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500 Greatest Songs of All Time

Rolling Stone’s definitive list of the 500 greatest songs of all time.

By Jay-Z

A great song doesn’t attempt to be anything — it just is.

When you hear a great song, you can think of where you were when you first heard it, the sounds, the smells. It takes the emotions of a moment and holds it for years to come. It transcends time. A great song has all the key elements — melody; emotion; a strong statement that becomes part of the lexicon; and great production. Think of “Bohemian Rhapsody,” by Queen. That song had everything — different melodies, opera, R&B, rock — and it explored all of those different genres in an authentic way, where it felt natural.

When I’m writing a song that I know is going to work, it’s a feeling of euphoria. It’s how a basketball player must feel when he starts hitting every shot, when you’re in that zone. As soon as you start, you get that magic feeling, an extra feeling. Songs like that come out in five minutes; if I work on them more than, say, 20 minutes, they’re probably not going to work.

Read Jay-Z’s full essay here.

255

Bobby Darin, ‘Mack the Knife’

Writers: Marc Blitzstein, Bertolt Brecht, Kurt Weill
Producer: Ahmet Ertegun
Released: March '59, Atco
26 weeks; No. 1 

Darin first hit in 1958 with the rock & roll bathtub classic "Splish Splash." But he changed his image with this hepcat version of a morbid tale from Weill’s Threepenny Opera, which dates back to 1928. Darin came on as a finger-snapping sophisticate at home in the cocktail lounge, scatting over a jazzy groove; it was easy to forget he was singing about a bloodthirsty Berlin gangster.

Appears on: That’s All (Atlantic)

254

The Drifters, ‘Money Honey’

Writer: Jesse Stone
Producers: Ahmet Ertegun, Jerry Wexler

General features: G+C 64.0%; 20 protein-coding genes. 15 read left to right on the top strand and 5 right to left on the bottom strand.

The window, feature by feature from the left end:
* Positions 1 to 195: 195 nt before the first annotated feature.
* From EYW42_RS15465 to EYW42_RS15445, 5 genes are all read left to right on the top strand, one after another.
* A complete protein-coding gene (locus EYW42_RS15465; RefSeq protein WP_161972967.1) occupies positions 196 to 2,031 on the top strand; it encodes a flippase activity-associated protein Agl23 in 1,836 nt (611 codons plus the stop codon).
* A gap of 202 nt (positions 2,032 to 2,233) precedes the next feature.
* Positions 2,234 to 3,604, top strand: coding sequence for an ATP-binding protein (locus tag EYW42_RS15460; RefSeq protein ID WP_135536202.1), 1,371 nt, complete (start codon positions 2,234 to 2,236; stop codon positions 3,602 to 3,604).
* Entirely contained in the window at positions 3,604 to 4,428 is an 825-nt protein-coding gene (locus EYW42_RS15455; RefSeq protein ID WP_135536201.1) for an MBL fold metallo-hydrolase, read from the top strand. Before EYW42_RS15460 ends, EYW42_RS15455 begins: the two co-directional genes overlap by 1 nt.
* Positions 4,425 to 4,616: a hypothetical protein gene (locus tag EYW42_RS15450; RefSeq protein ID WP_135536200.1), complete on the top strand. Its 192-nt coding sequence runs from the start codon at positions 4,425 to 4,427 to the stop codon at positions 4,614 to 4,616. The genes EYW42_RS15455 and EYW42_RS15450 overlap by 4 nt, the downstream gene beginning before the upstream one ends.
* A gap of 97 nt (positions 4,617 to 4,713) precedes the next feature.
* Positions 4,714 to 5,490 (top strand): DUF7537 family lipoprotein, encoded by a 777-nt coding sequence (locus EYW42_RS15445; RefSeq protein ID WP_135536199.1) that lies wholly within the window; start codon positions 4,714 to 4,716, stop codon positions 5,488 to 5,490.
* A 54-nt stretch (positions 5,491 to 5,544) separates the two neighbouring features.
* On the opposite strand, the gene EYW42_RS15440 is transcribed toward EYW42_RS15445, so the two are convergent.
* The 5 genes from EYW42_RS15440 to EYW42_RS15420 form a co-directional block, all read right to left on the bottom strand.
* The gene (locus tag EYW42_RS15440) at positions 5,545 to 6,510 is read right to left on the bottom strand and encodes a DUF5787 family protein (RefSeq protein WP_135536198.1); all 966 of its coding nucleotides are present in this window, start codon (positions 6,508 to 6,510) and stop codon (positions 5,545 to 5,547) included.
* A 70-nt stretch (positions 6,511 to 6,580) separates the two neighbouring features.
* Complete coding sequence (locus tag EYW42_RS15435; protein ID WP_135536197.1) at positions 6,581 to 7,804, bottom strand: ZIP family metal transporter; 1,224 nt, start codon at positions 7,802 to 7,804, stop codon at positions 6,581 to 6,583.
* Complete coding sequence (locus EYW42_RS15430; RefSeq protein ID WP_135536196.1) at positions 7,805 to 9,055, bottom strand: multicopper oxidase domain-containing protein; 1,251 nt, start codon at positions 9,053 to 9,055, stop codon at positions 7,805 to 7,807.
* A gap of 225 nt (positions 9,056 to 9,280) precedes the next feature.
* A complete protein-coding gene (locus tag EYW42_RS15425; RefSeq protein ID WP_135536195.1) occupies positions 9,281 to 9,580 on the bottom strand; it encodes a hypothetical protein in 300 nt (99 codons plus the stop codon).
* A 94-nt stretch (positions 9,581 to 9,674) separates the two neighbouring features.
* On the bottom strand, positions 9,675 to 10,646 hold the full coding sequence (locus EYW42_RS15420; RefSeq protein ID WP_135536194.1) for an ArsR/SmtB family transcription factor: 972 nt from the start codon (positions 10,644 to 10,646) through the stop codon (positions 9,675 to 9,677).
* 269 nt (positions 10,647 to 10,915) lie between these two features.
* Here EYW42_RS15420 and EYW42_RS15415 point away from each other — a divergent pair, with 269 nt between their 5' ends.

Released: Sept.'53, Atlantic

The Drifters were a tough R&B group led by the great soul singer Clyde McPhatter. After McPhatter got drafted in 1954, the Drifters enjoyed pop success with a totally different lineup. Sadly, McPhatter drank himself to death in 1972, before reaching 40.

Appears on: Greatest Hits (Curb)

253

Black Sabbath, ‘Paranoid’

Writers: Geezer Butler, Tony Iommi, Ozzy Osbourne, William Ward
Producer: Rodger Bain
Released: Nov. '70, Warner Bros.
8 weeks; No. 61 

After Sabbath’s first U.S. tour, Iommi was at Regent Studios in London trying to write one more song for their next album. "I started fiddling about on the guitar and came up with this riff," he said. "When the others came back [from lunch], we recorded it on the spot."

Appears on: Paranoid (Castle)

RELATED:

The 100 Greatest Artists of All Time: Black Sabbath

252

Aretha Franklin, ‘Chain of Fools’

Writer: Don Covay
Producer: Jerry Wexler
Released: Nov. '67, Atlantic
12 weeks; No. 2 

The second of four hits from 1968’s Lady Soul, this kissoff was written by Covay as a straight blues about field hands in the South. Covay reworked the lyrics for Franklin; producer Wexler cooked up the propulsive stomp. When songwriter Ellie Greenwich heard the track in Wexler’s office, she suggested an extra vocal-harmony part, which Wexler got her to sing on the final master.

Appears on: Lady Soul (Rhino)

RELATED:

The 100 Greatest Artists of All Time: Aretha Franklin

251

Sugarhill Gang, ‘Rapper’s Delight’

Writers: S. Robinson, H. Jackson, M. Wright, G. O’Brien
Producer: Sylvia Robinson
Released: Oct. '79, Sugar Hill
12 weeks; No. 36 

Master Gee, Wonder Mike and Big Bank Hank were a pure studio creation, a trio of unknown MCs recruited by Sugar Hill’s Sylvia Robinson to make rap’s first radio hit. Based on a sample of Chic’s "Good Times," the track — with raps about bad food instead of boasting — kept going hip-hop, hippity-to-the-hop for 15 minutes.

Appears on: Rappers Delight: The Best of Sugarhill Gang (Rhino)

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